The Communications Authority of Kenya (CA) tasks telecom operators to provide robust Quality of Service (QoS) for customers.
Quality-of-Service encompasses the tools and technologies that enable telco operators to ensure networks, applications, and services are highly performant regardless of network capacity.
Issues such as call drop rate, which is the percentage of calls, which are unintentionally disconnected mid-conversation without the user’s intervention, can harm QoS, which is why telcos are punished whenever that happens.
An amendment to the Kenya ICT Act, named the Kenya Information and Communications (Amendment) Bill, 2022 is now recommending that a telco is liable to credit a consumer who initiated a call that gets cut out after a connection by KES 10 worth of airtime for each call drop within its network for a maximum of three call drops per day.
However, while that might the case, a telco is not liable to compensate a consumer, when a call gets cut out due to third-party interference on the carrier’s connection lines or an inevitable accident.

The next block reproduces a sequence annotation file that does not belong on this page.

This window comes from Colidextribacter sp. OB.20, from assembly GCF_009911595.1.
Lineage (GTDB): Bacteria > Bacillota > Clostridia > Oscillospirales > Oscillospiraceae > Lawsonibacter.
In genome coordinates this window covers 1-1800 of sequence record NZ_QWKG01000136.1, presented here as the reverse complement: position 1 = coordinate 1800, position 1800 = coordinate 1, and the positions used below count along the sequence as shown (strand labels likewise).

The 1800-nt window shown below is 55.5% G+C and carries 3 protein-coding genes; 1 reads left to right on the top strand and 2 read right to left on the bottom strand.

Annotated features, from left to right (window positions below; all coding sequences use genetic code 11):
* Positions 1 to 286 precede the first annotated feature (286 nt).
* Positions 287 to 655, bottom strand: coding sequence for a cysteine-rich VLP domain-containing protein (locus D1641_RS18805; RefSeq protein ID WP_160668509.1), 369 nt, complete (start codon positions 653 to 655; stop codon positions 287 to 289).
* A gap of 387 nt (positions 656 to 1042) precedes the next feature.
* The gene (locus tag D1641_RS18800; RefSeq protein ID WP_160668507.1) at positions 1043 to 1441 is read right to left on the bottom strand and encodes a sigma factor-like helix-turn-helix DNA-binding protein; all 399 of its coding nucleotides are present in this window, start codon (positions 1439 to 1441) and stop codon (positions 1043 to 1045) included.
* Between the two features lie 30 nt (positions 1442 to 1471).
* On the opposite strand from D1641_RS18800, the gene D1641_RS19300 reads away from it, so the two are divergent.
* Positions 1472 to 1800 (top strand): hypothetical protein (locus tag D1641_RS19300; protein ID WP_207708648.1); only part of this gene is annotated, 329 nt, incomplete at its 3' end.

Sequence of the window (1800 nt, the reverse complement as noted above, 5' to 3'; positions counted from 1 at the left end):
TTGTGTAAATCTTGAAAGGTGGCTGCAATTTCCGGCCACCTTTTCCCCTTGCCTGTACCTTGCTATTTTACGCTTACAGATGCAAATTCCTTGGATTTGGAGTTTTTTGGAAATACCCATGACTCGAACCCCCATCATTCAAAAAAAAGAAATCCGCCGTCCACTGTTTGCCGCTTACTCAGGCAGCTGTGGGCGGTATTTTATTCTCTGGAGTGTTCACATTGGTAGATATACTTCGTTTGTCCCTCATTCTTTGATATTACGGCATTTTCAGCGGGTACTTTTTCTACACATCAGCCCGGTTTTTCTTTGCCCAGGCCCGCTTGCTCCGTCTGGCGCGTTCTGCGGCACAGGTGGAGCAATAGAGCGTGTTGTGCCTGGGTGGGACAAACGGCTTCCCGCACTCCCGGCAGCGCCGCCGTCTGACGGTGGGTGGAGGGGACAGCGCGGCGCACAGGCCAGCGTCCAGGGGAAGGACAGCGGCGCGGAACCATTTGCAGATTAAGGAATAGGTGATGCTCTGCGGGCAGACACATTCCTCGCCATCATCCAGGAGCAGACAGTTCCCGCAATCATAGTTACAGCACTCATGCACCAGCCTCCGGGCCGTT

Back in 2018, the CA launched a system to measure the quality of services provided to consumers on mobile telephony networks.
The Quality-of-Service Monitoring System (QSMS) is based on three key components: network performance, customer experience as well as end-to-end performance that analyses the rate of dropped calls, call connection time, and voice/data quality.
The CA also widened the segments of services to be assessed, which now include, SMS and mobile internet services.
In the previous system, Mobile Network Operators (MNOs), only had the voice calls quality measured on eight indicators, including call success rate, call drop rate and completed calls, among others.
Telcos are required to submit raw data on their network performance on an hourly basis to CA, while on the quality of experience,